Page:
Google users have different intents when using the same search terms. And many of them can’t spell that well or they have fat thumbs that create typos.
For example: “How big is the Coliseum?”
In itself, this search query is ambiguous because the word Coliseum can be big in terms of capacity or height. It’s also more commonly spelled as Colosseum.
Google’s best guess is that a user is looking for the land space (in hectares) of the Colosseum. It’s also important to mention that web content that goes into detail about the Colosseum by answering questions regarding the height and capacity will have addressed the query better. In this case, as is often the case, Wikipedia wins.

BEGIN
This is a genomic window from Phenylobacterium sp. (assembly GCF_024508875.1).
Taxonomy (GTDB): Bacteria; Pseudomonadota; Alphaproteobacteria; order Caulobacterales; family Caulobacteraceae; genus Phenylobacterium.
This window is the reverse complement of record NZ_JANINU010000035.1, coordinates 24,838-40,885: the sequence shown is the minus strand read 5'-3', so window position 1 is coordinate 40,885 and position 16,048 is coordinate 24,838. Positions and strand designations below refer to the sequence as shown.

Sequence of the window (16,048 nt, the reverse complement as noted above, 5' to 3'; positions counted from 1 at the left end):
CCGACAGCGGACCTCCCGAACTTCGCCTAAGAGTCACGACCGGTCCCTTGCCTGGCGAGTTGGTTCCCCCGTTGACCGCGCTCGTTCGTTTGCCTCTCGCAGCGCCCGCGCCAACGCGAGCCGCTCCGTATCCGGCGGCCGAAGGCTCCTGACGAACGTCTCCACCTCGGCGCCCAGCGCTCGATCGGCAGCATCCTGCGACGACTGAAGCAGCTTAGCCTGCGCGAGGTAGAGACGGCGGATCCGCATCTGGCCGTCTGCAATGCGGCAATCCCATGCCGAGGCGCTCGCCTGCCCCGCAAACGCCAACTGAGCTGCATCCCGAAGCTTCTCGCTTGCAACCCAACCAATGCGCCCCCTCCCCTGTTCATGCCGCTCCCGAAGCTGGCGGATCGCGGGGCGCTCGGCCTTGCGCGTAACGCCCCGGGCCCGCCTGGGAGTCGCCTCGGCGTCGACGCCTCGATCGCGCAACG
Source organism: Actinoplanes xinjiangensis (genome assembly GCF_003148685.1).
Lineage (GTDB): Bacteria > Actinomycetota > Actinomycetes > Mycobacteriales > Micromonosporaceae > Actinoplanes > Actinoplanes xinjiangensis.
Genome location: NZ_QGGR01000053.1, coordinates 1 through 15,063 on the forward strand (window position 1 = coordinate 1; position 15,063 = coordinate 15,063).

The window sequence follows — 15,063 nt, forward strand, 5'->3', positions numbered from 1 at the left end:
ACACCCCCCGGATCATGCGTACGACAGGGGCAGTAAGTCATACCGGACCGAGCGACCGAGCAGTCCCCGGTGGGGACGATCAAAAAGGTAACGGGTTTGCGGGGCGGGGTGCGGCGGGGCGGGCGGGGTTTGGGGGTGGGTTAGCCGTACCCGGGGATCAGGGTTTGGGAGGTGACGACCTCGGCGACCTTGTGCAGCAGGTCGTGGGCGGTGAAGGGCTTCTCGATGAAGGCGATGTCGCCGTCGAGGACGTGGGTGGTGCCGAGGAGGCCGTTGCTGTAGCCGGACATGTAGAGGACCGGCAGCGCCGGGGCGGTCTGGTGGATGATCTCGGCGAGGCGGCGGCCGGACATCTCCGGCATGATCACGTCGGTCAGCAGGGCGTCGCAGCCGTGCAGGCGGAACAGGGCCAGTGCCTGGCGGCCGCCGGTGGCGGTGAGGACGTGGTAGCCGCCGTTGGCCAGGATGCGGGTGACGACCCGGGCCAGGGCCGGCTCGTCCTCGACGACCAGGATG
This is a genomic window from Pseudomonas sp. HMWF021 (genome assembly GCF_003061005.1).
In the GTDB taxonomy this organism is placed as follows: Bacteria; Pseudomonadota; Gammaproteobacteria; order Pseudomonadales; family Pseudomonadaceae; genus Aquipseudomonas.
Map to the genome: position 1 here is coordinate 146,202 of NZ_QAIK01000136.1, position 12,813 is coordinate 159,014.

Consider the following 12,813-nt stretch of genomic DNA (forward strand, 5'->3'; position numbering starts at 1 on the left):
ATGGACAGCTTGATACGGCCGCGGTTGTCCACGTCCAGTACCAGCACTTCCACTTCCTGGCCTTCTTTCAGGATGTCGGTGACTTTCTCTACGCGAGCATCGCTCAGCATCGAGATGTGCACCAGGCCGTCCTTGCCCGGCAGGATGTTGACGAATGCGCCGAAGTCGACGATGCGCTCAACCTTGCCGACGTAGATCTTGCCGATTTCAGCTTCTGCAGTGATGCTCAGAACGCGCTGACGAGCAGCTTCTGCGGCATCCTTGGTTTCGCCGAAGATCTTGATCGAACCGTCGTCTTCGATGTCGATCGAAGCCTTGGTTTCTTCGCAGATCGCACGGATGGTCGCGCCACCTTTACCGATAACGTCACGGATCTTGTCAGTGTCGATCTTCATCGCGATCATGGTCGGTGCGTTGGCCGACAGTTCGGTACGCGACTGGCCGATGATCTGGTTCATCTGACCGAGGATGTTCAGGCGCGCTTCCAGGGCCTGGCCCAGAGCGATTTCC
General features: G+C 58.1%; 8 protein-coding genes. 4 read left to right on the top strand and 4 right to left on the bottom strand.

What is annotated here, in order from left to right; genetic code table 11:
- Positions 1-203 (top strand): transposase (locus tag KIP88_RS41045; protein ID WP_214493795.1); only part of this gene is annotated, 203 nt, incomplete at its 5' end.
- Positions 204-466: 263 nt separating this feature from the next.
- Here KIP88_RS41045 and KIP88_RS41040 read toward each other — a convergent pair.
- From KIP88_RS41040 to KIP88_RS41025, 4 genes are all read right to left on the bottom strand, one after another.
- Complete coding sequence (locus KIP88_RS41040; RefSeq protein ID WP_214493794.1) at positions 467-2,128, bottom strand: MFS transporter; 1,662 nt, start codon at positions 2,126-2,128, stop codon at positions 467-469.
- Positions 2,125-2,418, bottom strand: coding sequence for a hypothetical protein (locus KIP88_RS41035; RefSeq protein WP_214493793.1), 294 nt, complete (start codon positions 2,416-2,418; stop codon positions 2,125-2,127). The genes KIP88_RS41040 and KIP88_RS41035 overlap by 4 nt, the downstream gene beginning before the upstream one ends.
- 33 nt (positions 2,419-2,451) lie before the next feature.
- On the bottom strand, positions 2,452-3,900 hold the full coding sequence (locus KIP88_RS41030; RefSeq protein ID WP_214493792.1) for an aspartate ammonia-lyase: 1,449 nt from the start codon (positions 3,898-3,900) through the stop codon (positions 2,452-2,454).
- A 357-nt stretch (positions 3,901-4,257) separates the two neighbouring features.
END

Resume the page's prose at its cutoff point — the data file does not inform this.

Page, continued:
I’d bet that if you wrote a comprehensive blog post titled, “How big is the Colosseum?” on a site with reasonable credibility, and some connection to Roman architecture, you could win this one.
Based on the intent, search engines can now provide a better answer, thanks to semantic SEO.
The need to rank on multiple keywords
With semantic SEO, you’re phrasing your content in a way that addresses multiple keywords.
This can be achieved in combination with latent semantic indexing (LSI) keywords. LSI keywords is a Google system that gauges how other keywords have been used around the main keyword.
Carefully drafted content should create a smooth relationship between the main keyword and LSI keywords. This enables it to rank high irrespective of the search phrase used.
- “Ladies shoes for sale” can be a search phrase.
- “Ladies’ shoes for sale online” is another.
- “Cheap high heels for women” is another.
Google and other semantic search engines might rank one page highly for both search phrases. How is this so?